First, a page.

When a Garden Club gal plots to get the greenhouse of her dreams, hilarity blooms! Support our young theatre students, get your tickets to this comedy-in-3-acts today:
Halloween is next week! It’s sort of sneaking up on us this year, perhaps because of the warm weather we’ve been having this fall. Until yesterday, that is. Finally, the air has that chilly autumn snap to it, and the local Halloween happenings are right around the corner:
●Take a walk down Hope Street in downtown Bristol for the 10th Annual Halloween Walkabout on Sunday, October 27th from 1pm ’til 3pm. The Downtown Bristol Merchants’ Association invites you to bring your children (dressed in costume) downtown and stroll all the shops for an afternoon of trick-or-treating.
●And for families with older children and teens, the Mt. Hope Masqueraders invite you to visit their Haunted House, if you dare, on Tuesday, October 29th and Wednesday, October 30th from 5:30pm ’til 8:30pm in the MHHS Performing Arts Center on Chestnut Street in Bristol. There will be two tours: Scary, for the bravest guests, and Not-So-Scary, for the younger (and/or more timid) crowd. There will also be face-painting, a fortune-teller, refreshments, games, and prizes. Tickets are $5 and come with two game-passes; contact Carol Schlink at MHHS for more information.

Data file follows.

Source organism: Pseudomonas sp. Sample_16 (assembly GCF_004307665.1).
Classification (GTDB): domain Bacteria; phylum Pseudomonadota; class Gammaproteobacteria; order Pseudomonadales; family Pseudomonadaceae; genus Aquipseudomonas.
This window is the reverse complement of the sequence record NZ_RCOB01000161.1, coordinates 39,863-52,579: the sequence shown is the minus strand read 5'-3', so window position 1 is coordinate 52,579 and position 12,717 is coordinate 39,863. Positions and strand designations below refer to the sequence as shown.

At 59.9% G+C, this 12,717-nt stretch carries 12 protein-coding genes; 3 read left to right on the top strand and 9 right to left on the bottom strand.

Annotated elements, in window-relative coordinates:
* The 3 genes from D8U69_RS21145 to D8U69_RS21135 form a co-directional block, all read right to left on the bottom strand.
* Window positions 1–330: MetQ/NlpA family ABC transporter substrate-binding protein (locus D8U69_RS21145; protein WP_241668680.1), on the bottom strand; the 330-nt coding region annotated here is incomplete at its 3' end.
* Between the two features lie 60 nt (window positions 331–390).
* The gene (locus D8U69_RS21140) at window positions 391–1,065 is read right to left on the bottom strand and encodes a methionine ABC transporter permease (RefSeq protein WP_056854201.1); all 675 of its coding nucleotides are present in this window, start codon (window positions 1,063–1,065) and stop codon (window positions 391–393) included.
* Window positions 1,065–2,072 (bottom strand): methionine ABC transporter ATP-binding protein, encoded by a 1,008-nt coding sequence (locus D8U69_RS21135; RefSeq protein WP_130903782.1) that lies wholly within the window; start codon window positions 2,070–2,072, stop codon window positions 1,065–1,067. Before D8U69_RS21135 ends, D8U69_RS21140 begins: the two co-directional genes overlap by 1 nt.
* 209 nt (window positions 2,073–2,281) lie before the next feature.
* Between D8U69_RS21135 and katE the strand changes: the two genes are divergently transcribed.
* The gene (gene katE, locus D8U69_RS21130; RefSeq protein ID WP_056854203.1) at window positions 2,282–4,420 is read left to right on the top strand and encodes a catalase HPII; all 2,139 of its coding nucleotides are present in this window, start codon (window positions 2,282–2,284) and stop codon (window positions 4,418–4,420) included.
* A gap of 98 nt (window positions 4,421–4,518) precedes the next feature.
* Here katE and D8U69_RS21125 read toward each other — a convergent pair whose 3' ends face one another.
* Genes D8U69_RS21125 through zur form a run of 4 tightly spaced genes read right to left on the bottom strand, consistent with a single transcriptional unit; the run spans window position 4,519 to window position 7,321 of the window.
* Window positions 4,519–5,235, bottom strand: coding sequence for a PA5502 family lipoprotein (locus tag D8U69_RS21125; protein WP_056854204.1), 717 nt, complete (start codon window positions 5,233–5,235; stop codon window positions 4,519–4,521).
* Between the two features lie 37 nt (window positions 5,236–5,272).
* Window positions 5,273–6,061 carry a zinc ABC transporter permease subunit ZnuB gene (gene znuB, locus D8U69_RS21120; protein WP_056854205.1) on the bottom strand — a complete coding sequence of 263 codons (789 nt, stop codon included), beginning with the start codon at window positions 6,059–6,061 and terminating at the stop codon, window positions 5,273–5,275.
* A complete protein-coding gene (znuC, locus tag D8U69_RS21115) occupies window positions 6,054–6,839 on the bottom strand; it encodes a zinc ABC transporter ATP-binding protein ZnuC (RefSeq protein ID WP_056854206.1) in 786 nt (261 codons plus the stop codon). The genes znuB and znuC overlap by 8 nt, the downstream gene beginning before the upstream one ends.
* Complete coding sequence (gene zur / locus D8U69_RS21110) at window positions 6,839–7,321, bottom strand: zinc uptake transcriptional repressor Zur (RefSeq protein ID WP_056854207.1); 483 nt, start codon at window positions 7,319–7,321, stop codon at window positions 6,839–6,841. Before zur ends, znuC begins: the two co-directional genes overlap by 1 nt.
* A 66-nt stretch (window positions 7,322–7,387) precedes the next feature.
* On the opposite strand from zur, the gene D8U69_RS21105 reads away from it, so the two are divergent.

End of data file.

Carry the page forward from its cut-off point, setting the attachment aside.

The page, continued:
Open auditions for “The Taming of the Shrew” will be held on Thursday, May 16th from 11am ’til 2pm at the Roger Williams University Performing Arts Center (the Barn) on Ferry Road in Bristol. In a new partnership between The Colonial Theater and Roger Williams University, the community is invited to audition for the first co-production of a Shakespeare classic. All roles are open. Come prepared to audition with three minutes of monologue from the character you want to perform. The production will take place this summer, July 17th through 28th, at the university.
We all have art that calls to us.
If we listen to the call, we become performers, or makers, or active appreciators. We spend time on our art, because all the arts require time … but when we’re spending time with the art that calls to us, when we’re in our Element, as Sir Ken Robinson calls it, the time seems to pass in an instant.
time flies when you’re having fun…
But no one’s life proceeds in a straight, unchanging line, and some of us may choose to tuck our art away. Perhaps we are focusing on the demands of a young career, or maybe we are devoted to the priorities of raising our young children. And there are only twenty-four hours in a day … so we tuck our art away for a while. And we’re okay with that – well, mostly! On our good days. 😉
Thank goodness, it doesn’t go away. The arts are at the core of our humanity; our need for self-expression, for creativity, for connection. And if we’re lucky or smart or brave enough, we can remember where we tucked it away and bring it out again, or maybe discover something new, when the path of our life turns and we can again spend time on our art.